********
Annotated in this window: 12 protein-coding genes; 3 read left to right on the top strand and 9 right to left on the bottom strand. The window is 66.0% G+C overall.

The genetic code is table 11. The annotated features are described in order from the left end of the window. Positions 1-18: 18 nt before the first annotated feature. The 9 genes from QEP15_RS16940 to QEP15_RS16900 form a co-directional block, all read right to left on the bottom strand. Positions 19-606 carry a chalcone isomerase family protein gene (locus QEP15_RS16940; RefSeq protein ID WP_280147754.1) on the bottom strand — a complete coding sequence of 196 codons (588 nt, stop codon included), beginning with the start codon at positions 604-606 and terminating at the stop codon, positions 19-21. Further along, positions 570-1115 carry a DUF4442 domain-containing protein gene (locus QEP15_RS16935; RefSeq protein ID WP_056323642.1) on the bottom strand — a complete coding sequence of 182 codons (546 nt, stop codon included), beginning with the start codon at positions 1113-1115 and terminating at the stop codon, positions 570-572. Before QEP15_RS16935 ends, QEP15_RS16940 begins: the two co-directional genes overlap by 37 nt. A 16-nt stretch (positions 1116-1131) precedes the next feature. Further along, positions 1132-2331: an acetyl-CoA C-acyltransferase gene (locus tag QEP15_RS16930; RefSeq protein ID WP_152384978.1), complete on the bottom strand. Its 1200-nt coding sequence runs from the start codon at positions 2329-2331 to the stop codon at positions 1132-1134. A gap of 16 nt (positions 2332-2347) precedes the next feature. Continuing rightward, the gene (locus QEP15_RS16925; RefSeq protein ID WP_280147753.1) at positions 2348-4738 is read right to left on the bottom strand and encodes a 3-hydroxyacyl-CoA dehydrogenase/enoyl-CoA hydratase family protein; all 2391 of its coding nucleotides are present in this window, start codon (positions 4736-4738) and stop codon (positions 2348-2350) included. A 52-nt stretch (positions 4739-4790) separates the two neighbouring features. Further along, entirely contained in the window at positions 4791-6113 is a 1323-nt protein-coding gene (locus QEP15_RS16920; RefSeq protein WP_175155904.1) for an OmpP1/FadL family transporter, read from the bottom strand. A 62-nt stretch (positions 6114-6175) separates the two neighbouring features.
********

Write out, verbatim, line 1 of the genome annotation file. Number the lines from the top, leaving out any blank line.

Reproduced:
Annotated in this window: 12 protein-coding genes; 3 read left to right on the top strand and 9 right to left on the bottom strand. The window is 66.0% G+C overall.